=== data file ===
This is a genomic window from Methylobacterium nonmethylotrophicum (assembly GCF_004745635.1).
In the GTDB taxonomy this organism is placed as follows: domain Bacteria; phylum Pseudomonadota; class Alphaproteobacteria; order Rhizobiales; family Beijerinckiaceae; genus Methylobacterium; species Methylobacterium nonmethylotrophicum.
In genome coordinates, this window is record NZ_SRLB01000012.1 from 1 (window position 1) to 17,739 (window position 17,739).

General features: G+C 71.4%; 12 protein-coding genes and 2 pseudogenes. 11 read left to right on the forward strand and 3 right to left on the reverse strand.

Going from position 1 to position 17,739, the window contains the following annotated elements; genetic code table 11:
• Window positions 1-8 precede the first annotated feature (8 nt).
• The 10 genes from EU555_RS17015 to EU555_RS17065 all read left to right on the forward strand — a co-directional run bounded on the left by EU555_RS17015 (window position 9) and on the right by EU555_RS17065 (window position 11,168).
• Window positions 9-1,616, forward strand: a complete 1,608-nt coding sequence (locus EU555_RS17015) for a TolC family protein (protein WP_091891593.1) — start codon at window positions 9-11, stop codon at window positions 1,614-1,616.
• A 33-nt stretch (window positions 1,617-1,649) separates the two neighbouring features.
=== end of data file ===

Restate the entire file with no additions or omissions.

This is a genomic window from Methylobacterium nonmethylotrophicum (assembly GCF_004745635.1).
In the GTDB taxonomy this organism is placed as follows: domain Bacteria; phylum Pseudomonadota; class Alphaproteobacteria; order Rhizobiales; family Beijerinckiaceae; genus Methylobacterium; species Methylobacterium nonmethylotrophicum.
In genome coordinates, this window is record NZ_SRLB01000012.1 from 1 (window position 1) to 17,739 (window position 17,739).

General features: G+C 71.4%; 12 protein-coding genes and 2 pseudogenes. 11 read left to right on the forward strand and 3 right to left on the reverse strand.

Going from position 1 to position 17,739, the window contains the following annotated elements; genetic code table 11:
• Window positions 1-8 precede the first annotated feature (8 nt).
• The 10 genes from EU555_RS17015 to EU555_RS17065 all read left to right on the forward strand — a co-directional run bounded on the left by EU555_RS17015 (window position 9) and on the right by EU555_RS17065 (window position 11,168).
• Window positions 9-1,616, forward strand: a complete 1,608-nt coding sequence (locus EU555_RS17015) for a TolC family protein (protein WP_091891593.1) — start codon at window positions 9-11, stop codon at window positions 1,614-1,616.
• A 33-nt stretch (window positions 1,617-1,649) separates the two neighbouring features.